At the LOVE Pilot Program’s second teach-in on “Bias, Microaggressions, Racial Abuse: How Can We Do Better/Heal?”, held on Nov. 10, panelists Dr. Favian Guertin-Martin, associate professor of Criminal Justice; Dr. Prash Naidu, assistant professor of Historical and Political Studies; and Dr. Lauren Reid, assistant professor of Counseling, spoke on microaggressions and how to best handle them.
Microaggressions are everyday verbal, nonverbal, and environmental slights, snubs, or insults, whether intentional or unintentional, that communicate hostile, derogatory, or negative messages toward persons based solely upon their marginalized group membership. Dr. Guertin-Martin shared a situation where he experienced a microaggression—racial profiling—when he first joined Arcadia and was working an open house when he was asked what he was doing there.
“For me, being questioned as to why I was at Arcadia on a Saturday morning, I started to think of what I did wrong,” said Dr. Guertin-Martin. “I wondered if I should have said hello or interacted with the guy or been more friendly. I’m not quite sure, but it starts making you question yourself. When you talk about this form of microaggression, especially in terms of racial profiling, you yourself are now seen as being a criminal. You start thinking of yourself as being a criminal.”
Dr. Guertin-Martin shared a video that compared microaggressions to mosquito bites: Both are annoying and harmful, and not everyone experiences them the same. In addition, these kinds of “mosquito bites” are cumulative—experiencing them every day, takes a tremendous toll.
Dr. Naidu discussed how racial trauma and microaggressions manifests itself in our bodies. He shared how microaggressions can even be felt by those who commit them, noting, “microaggressions are things that people feel on and in their bodies. People remember that mosquito bite of microaggressions. It lives in us.”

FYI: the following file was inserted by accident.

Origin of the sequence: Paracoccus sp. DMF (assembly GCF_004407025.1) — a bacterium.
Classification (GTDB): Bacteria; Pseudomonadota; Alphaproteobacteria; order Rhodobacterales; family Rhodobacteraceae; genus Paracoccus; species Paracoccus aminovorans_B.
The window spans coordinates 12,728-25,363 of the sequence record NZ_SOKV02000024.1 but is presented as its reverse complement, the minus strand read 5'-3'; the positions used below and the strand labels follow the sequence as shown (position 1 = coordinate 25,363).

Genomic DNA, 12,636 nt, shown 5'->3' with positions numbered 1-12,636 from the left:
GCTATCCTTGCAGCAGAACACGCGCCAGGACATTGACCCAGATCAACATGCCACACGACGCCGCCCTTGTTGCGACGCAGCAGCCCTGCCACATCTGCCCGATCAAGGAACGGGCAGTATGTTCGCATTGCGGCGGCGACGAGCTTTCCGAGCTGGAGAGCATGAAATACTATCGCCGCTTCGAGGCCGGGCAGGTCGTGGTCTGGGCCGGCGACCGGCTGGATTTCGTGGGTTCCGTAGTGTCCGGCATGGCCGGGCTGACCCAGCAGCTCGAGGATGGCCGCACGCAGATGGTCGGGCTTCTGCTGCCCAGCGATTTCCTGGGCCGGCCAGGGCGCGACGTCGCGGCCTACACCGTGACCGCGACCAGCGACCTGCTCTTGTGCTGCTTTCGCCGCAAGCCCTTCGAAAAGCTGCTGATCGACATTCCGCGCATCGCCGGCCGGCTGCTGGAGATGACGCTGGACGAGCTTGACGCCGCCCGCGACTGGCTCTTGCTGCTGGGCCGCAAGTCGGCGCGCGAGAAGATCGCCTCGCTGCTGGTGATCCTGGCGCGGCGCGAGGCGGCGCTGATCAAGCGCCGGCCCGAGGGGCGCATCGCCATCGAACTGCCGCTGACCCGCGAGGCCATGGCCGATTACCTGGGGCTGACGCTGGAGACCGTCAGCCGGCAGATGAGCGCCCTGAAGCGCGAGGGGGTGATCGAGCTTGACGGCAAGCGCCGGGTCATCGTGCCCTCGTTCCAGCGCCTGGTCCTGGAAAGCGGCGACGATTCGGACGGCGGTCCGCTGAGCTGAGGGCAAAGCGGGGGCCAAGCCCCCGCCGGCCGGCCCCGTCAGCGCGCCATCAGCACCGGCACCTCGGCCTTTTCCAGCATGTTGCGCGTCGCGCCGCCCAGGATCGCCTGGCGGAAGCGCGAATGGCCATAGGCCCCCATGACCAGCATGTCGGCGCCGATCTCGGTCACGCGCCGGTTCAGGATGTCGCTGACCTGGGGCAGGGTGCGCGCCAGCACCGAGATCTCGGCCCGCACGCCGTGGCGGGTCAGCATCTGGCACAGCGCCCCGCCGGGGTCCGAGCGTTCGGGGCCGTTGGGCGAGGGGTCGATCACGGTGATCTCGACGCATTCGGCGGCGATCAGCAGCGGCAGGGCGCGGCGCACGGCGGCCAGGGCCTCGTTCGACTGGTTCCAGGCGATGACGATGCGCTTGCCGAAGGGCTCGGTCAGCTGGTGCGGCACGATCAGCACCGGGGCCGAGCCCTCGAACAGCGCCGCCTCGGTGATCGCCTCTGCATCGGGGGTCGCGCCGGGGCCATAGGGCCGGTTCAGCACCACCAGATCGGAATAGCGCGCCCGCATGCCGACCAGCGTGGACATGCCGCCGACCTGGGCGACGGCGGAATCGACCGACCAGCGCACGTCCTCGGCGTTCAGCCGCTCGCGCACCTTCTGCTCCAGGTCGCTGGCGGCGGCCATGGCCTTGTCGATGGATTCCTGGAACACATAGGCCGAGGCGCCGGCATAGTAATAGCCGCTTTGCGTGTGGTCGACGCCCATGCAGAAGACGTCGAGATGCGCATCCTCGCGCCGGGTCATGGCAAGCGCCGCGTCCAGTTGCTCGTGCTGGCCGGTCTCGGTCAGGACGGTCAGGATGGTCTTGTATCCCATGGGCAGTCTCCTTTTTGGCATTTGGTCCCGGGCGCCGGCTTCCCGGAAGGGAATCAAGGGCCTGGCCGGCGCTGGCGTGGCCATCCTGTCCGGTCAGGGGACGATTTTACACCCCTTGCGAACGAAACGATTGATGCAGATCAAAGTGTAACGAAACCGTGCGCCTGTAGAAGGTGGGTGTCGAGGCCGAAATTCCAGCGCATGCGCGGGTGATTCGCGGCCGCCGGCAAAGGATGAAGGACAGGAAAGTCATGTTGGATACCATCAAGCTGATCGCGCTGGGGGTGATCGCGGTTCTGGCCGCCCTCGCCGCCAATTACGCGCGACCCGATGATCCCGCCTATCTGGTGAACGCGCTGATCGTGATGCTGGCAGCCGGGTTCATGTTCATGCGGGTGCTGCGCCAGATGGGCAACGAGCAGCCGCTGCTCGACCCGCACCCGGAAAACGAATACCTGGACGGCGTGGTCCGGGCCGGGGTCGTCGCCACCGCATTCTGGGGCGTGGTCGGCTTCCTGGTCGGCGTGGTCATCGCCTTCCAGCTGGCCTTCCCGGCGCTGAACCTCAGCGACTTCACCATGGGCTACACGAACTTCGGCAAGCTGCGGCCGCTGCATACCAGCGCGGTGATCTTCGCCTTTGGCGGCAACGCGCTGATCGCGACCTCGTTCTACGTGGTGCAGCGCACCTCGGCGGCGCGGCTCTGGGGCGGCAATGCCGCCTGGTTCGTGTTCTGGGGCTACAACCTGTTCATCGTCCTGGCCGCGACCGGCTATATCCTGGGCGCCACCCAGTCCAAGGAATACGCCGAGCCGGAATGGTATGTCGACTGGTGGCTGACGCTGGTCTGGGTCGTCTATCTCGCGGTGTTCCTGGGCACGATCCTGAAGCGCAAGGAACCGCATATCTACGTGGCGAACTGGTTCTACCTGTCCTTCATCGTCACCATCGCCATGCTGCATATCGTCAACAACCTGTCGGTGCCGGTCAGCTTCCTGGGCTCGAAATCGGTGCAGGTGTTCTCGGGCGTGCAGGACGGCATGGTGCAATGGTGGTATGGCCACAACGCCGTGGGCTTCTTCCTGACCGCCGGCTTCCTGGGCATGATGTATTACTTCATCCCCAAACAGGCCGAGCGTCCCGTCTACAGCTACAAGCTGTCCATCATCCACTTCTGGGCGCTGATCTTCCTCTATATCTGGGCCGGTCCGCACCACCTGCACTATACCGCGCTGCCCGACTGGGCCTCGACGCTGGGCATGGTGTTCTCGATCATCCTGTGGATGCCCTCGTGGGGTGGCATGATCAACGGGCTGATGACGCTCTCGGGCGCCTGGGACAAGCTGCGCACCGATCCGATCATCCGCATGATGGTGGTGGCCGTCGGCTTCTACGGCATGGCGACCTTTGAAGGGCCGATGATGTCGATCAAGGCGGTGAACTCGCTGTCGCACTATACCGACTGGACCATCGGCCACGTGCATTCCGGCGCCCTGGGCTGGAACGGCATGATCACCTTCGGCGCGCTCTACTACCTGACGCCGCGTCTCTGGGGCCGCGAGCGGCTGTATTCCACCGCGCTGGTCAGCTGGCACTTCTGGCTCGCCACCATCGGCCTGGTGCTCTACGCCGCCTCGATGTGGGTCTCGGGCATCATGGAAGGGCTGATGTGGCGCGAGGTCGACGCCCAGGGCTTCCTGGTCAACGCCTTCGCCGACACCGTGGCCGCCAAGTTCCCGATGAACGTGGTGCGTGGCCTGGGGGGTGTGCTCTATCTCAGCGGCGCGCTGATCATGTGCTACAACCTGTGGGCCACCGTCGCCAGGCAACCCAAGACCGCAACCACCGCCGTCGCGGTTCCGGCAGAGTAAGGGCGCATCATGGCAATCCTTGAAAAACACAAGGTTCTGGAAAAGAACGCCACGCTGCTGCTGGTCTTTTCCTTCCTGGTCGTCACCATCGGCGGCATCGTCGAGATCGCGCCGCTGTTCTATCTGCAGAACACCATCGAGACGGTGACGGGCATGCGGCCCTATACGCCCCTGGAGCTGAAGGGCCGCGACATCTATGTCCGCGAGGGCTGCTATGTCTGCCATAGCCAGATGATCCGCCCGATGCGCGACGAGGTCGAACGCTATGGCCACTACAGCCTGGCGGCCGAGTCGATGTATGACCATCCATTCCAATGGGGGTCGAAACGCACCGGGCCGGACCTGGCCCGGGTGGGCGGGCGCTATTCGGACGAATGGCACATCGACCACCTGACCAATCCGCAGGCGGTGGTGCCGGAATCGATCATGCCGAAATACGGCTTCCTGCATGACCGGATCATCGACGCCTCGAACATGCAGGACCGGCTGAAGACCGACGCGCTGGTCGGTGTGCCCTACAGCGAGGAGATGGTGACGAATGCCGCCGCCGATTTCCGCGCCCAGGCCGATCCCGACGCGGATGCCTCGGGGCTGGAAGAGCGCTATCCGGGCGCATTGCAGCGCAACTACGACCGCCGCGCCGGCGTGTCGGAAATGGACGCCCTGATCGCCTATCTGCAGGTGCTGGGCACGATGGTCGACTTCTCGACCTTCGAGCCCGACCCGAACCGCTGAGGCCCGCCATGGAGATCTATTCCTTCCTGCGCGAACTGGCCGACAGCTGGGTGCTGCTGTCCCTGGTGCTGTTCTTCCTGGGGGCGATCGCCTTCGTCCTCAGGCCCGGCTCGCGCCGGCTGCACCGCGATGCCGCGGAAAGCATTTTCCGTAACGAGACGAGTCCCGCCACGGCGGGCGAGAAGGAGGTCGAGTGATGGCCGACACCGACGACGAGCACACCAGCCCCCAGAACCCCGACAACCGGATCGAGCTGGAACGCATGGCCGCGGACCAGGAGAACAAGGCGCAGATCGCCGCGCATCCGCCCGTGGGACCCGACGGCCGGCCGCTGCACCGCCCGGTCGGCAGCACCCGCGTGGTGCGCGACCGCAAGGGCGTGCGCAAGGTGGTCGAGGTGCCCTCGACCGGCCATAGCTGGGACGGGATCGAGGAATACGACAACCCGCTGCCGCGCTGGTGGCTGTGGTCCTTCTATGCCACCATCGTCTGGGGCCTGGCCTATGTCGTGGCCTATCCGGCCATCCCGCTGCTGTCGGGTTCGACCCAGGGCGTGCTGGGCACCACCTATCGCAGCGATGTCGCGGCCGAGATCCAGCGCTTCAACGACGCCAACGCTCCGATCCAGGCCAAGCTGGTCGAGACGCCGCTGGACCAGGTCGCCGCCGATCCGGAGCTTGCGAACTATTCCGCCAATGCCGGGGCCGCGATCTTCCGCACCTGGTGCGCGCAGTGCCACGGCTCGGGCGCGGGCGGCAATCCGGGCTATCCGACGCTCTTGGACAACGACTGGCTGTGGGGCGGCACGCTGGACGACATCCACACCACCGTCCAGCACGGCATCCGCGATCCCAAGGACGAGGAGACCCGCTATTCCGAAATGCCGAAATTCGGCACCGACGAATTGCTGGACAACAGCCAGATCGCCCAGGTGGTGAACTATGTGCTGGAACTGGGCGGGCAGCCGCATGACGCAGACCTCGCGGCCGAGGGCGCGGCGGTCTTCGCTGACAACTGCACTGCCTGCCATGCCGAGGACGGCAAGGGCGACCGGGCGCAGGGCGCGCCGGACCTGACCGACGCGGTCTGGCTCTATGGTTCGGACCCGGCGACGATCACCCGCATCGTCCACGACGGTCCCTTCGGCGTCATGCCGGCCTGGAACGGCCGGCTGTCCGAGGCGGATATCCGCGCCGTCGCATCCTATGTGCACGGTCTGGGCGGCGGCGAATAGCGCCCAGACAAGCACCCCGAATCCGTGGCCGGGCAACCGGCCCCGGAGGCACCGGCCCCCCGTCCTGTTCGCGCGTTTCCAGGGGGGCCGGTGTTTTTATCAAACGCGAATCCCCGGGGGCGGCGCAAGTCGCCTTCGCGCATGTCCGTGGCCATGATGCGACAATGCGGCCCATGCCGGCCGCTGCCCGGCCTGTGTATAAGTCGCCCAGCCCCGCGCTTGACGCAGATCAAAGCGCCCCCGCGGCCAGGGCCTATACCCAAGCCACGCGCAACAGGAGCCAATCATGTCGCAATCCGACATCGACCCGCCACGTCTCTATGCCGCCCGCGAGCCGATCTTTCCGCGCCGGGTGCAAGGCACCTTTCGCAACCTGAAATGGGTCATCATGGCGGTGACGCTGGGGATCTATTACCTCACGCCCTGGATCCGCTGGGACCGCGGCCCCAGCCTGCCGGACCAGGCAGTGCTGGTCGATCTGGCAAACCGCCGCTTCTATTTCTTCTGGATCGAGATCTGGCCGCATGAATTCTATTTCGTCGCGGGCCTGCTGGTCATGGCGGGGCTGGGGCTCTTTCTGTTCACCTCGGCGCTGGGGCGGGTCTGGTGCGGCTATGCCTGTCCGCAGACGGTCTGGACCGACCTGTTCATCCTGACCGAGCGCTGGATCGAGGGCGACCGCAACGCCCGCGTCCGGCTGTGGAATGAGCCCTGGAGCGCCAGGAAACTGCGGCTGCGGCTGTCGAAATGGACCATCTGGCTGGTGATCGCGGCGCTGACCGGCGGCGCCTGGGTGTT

In addressing the importance of self awareness and sitting with the discomfort, Dr. Reid noted that knowledge of self helps build a buffer to microaggressions and how dehumanizing microaggressions can be. She discussed how being an anti-racist requires constant practice and the understanding that if you engage in a microaggression, you should not become defensive, but should, rather, learn from it. She emphasized that the term “microaggression” caters to white comfort by making it seem like something small. But in reality, there is nothing “micro” about them. This is why Common Read speaker and author of How To Be an Antiracist Ibram X. Kendi prefers “racist abuse,” and no longer uses the term.
“There is no magic wand; we have to sit with the discomfort, sit with the tension, and do the self growth work to be aware and acknowledge how people feel and react to how they experience it rather than how we feel we’re being perceived and getting defensive about it,” said Dr. Reid.
To view a recording of the second Teach-in, click here.